One of my motivations for stepping back from leading the signature Transformational Presence programs was that I was feeling called to live from a deeper place. I knew that I could only get to that deeper place when my life was quieter. My hope was that expanding my one-on-one mentoring and coaching practice would create more space to meet others in that deeper place. And indeed, it has – in more beautiful ways than I could have imagined.
However, Sarah’s shocking death has taken me even deeper. And it has made me question how I think about who I am and what really matters to me. While I may be a “successful white male” on the outside, I am uncomfortably reminded that underneath that exterior – underneath all I strive to be and do to make a difference in this world – I am “everyman.” We all are.
Stripping away skin color, socio-economic status, gender association, country of origin, religious heritage, education, and title, we are all human beings. Red blood flows through our veins. We live, for the most part, in relationship with others. We are tribal by nature, driven by a need for connection and belonging. We experience love as well as loss, accomplishment as well as failure, togetherness as well as separation. The highs and lows of our lives may vary in detail, yet the essence of the human experience is remarkably the same.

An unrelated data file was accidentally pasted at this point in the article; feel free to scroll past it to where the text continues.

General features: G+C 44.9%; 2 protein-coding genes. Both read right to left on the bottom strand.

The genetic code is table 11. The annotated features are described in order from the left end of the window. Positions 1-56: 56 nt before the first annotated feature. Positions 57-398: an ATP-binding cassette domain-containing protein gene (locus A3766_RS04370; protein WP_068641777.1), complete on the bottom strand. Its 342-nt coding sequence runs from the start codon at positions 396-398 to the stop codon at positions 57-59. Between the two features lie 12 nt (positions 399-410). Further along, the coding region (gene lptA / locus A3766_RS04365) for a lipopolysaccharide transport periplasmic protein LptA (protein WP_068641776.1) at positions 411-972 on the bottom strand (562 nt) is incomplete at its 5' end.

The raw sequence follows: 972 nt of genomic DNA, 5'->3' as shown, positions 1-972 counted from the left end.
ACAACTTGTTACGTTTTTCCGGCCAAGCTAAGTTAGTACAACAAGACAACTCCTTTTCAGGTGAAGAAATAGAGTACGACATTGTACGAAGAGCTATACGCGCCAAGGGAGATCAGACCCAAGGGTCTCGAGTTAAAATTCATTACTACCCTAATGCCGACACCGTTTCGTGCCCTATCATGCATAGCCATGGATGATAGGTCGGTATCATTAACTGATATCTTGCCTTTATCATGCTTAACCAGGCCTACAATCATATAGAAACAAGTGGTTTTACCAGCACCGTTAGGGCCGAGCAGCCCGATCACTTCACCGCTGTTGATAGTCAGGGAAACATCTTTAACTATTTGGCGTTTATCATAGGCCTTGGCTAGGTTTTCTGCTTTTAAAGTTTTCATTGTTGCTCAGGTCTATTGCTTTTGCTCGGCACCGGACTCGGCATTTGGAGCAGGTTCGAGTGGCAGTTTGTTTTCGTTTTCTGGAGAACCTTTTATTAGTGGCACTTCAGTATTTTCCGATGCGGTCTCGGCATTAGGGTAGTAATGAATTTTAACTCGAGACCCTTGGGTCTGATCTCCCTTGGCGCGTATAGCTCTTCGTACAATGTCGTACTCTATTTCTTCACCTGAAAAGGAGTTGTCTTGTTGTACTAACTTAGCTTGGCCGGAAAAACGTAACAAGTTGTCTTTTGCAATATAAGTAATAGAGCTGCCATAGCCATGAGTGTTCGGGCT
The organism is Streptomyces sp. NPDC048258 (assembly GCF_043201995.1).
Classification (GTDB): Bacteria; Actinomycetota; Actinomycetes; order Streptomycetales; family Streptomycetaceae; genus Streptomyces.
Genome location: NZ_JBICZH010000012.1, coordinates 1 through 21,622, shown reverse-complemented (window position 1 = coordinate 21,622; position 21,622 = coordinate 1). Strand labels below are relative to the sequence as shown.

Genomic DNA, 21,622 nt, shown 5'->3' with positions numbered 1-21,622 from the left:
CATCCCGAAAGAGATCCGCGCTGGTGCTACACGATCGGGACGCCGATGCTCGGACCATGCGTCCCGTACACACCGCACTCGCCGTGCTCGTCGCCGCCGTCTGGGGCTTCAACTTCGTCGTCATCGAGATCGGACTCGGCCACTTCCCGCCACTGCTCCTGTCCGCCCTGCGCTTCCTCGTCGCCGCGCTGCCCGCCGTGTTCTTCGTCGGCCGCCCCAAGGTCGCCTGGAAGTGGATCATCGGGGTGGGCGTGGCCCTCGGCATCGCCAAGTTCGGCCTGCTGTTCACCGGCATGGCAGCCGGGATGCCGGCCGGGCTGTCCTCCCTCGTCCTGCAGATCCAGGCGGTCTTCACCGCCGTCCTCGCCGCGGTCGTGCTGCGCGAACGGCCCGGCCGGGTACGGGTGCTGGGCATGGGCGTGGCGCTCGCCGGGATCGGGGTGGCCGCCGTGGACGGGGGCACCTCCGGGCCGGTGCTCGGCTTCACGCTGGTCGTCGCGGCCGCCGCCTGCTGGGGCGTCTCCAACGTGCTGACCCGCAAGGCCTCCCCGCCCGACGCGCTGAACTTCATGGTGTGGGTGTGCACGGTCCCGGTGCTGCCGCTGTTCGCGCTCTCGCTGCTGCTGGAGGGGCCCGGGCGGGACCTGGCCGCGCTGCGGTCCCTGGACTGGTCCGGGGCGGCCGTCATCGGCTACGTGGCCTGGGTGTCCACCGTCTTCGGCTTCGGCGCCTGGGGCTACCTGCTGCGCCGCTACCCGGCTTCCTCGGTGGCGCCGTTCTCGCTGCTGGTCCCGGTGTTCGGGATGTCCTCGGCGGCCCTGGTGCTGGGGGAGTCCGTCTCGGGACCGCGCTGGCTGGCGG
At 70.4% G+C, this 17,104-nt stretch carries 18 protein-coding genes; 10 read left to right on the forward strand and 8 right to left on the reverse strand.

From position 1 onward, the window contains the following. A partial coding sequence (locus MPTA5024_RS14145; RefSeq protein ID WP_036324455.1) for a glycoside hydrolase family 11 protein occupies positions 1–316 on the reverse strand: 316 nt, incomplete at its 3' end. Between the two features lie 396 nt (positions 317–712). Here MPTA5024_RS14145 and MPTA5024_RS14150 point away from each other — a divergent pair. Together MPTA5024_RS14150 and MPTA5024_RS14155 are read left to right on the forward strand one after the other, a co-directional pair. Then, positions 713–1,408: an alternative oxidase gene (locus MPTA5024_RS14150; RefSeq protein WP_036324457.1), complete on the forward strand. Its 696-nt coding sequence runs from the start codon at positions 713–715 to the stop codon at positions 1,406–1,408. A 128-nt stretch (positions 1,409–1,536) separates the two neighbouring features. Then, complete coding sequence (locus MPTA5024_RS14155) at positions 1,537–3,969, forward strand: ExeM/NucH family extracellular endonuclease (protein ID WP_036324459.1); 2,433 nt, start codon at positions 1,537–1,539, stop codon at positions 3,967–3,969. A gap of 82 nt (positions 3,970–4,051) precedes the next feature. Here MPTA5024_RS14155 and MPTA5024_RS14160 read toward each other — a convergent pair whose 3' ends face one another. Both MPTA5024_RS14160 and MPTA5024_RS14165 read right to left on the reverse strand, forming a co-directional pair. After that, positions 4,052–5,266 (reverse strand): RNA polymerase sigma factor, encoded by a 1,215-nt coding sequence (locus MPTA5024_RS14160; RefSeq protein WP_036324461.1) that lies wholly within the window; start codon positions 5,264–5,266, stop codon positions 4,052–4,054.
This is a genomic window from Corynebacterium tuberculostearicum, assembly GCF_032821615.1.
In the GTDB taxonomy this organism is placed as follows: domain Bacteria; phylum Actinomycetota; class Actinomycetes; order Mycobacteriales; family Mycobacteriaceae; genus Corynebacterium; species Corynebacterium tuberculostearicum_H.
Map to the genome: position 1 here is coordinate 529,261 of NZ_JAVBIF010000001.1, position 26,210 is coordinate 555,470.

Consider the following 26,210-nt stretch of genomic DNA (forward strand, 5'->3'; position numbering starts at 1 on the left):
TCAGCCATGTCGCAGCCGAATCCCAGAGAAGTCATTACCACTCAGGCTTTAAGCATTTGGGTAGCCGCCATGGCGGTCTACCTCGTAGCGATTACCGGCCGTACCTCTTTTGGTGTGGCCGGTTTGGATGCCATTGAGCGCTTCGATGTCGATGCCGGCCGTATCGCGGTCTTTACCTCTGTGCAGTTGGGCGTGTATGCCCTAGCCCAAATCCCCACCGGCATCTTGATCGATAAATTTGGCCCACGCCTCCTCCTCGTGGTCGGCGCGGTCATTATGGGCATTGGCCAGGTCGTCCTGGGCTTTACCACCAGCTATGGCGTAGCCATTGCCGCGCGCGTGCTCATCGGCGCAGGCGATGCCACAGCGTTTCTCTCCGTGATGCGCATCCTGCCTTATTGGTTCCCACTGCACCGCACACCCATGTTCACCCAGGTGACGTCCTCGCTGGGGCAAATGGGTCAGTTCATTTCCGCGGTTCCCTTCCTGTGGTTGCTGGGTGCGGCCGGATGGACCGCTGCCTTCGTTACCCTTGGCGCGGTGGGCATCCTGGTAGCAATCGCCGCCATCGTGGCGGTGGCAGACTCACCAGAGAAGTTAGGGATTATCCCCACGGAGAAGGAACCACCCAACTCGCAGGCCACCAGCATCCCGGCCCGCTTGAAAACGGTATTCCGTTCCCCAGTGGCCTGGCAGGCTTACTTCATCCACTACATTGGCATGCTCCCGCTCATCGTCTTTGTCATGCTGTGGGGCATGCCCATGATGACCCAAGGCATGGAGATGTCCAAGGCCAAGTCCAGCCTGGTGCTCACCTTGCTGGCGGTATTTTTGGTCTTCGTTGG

From this fundamental reality, then “our family” is “everyfamily.” And so is yours. From this perspective, there is no “like us” and “not like us.” We’re all just “us.” There is no “them.”
Intellectually, I know all of this. So do you. Yet now, because this thing happened in our family, I know it on another level. Deep in my belly. In every fiber of my being. It will not let go of me.
How many times? What does it take?
How many times do I – do we – have to experience tragedy or loss before we choose to live every moment from the “everyman” place? What does it take for us to meet one another in the heart of being? That place within each of us that knows and feels the interconnection of everyone and everything. That place of profound love and compassion for all of life.
Since Sarah’s death, I have been sitting in this deeper place. It’s not a new place for me. Yet I didn’t live here; I dropped in from time to time. That’s not enough anymore. I was already longing for more time here. Now it’s not an option. I can’t not be here.
I am aware that living here requires being willing to be present with the full spectrum of the human experience. From the most sublime to the most devastating. With myself and with everyone I encounter. Everyone.
If I can do that, perhaps that will inspire someone else to do the same.
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The day after Sarah was killed, someone posted this five-minute video on a family member’s Facebook page. It’s Melanie DeMore singing her song “Sending You Light” in live performance with pianist Julie Wolf. Watch, listen, and let it touch your heart.
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- Our Three Intelligences and the Power of Choice in Troubled Times
- Healing a Broken World Will Take Long-Term Commitment – Here’s How We Can Start Today
- Collecting Self, Holding Each Other, Finding Our Way